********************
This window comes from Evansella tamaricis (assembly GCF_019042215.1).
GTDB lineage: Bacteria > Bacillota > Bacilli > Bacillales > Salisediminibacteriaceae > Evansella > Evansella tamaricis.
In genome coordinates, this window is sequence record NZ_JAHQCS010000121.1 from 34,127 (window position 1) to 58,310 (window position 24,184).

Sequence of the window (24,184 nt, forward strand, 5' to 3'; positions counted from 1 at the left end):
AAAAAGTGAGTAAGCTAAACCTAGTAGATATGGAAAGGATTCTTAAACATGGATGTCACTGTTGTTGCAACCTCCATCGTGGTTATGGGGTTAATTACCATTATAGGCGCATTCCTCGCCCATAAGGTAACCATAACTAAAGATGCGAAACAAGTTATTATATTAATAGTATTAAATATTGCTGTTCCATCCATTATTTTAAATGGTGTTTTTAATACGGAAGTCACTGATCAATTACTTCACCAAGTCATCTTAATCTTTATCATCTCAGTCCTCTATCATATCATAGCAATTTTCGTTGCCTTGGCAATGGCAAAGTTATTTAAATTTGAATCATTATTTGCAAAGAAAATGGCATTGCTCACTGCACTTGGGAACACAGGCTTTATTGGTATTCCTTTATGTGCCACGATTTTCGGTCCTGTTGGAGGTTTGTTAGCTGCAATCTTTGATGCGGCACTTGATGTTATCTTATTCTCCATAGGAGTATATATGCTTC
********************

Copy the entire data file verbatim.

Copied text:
This window comes from Evansella tamaricis (assembly GCF_019042215.1).
GTDB lineage: Bacteria > Bacillota > Bacilli > Bacillales > Salisediminibacteriaceae > Evansella > Evansella tamaricis.
In genome coordinates, this window is sequence record NZ_JAHQCS010000121.1 from 34,127 (window position 1) to 58,310 (window position 24,184).

Sequence of the window (24,184 nt, forward strand, 5' to 3'; positions counted from 1 at the left end):
AAAAAGTGAGTAAGCTAAACCTAGTAGATATGGAAAGGATTCTTAAACATGGATGTCACTGTTGTTGCAACCTCCATCGTGGTTATGGGGTTAATTACCATTATAGGCGCATTCCTCGCCCATAAGGTAACCATAACTAAAGATGCGAAACAAGTTATTATATTAATAGTATTAAATATTGCTGTTCCATCCATTATTTTAAATGGTGTTTTTAATACGGAAGTCACTGATCAATTACTTCACCAAGTCATCTTAATCTTTATCATCTCAGTCCTCTATCATATCATAGCAATTTTCGTTGCCTTGGCAATGGCAAAGTTATTTAAATTTGAATCATTATTTGCAAAGAAAATGGCATTGCTCACTGCACTTGGGAACACAGGCTTTATTGGTATTCCTTTATGTGCCACGATTTTCGGTCCTGTTGGAGGTTTGTTAGCTGCAATCTTTGATGCGGCACTTGATGTTATCTTATTCTCCATAGGAGTATATATGCTTC